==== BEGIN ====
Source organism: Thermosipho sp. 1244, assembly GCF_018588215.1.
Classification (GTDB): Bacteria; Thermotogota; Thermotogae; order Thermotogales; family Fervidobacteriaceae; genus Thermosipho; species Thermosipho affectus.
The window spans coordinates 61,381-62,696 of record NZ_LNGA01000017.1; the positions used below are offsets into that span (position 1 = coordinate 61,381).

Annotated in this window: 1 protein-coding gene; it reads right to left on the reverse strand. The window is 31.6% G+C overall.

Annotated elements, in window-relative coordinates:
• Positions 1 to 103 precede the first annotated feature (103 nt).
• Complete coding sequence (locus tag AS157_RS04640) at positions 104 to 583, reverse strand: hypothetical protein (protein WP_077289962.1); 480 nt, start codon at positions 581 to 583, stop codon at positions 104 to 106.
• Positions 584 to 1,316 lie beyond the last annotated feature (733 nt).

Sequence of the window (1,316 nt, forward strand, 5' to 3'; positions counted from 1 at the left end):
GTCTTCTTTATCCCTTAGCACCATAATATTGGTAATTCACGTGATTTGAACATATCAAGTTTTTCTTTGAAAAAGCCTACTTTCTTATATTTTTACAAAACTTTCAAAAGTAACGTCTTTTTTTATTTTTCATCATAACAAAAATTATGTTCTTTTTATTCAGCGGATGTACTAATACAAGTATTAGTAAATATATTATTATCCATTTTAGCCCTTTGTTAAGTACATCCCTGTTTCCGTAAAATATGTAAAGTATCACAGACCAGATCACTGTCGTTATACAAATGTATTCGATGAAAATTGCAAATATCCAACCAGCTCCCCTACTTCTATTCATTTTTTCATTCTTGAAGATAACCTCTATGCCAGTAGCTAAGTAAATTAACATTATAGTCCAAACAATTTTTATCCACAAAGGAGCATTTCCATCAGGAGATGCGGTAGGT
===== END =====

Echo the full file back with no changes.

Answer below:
Source organism: Thermosipho sp. 1244, assembly GCF_018588215.1.
Classification (GTDB): Bacteria; Thermotogota; Thermotogae; order Thermotogales; family Fervidobacteriaceae; genus Thermosipho; species Thermosipho affectus.
The window spans coordinates 61,381-62,696 of record NZ_LNGA01000017.1; the positions used below are offsets into that span (position 1 = coordinate 61,381).

Annotated in this window: 1 protein-coding gene; it reads right to left on the reverse strand. The window is 31.6% G+C overall.

Annotated elements, in window-relative coordinates:
• Positions 1 to 103 precede the first annotated feature (103 nt).
• Complete coding sequence (locus tag AS157_RS04640) at positions 104 to 583, reverse strand: hypothetical protein (protein WP_077289962.1); 480 nt, start codon at positions 581 to 583, stop codon at positions 104 to 106.
• Positions 584 to 1,316 lie beyond the last annotated feature (733 nt).

Sequence of the window (1,316 nt, forward strand, 5' to 3'; positions counted from 1 at the left end):
GTCTTCTTTATCCCTTAGCACCATAATATTGGTAATTCACGTGATTTGAACATATCAAGTTTTTCTTTGAAAAAGCCTACTTTCTTATATTTTTACAAAACTTTCAAAAGTAACGTCTTTTTTTATTTTTCATCATAACAAAAATTATGTTCTTTTTATTCAGCGGATGTACTAATACAAGTATTAGTAAATATATTATTATCCATTTTAGCCCTTTGTTAAGTACATCCCTGTTTCCGTAAAATATGTAAAGTATCACAGACCAGATCACTGTCGTTATACAAATGTATTCGATGAAAATTGCAAATATCCAACCAGCTCCCCTACTTCTATTCATTTTTTCATTCTTGAAGATAACCTCTATGCCAGTAGCTAAGTAAATTAACATTATAGTCCAAACAATTTTTATCCACAAAGGAGCATTTCCATCAGGAGATGCGGTAGGT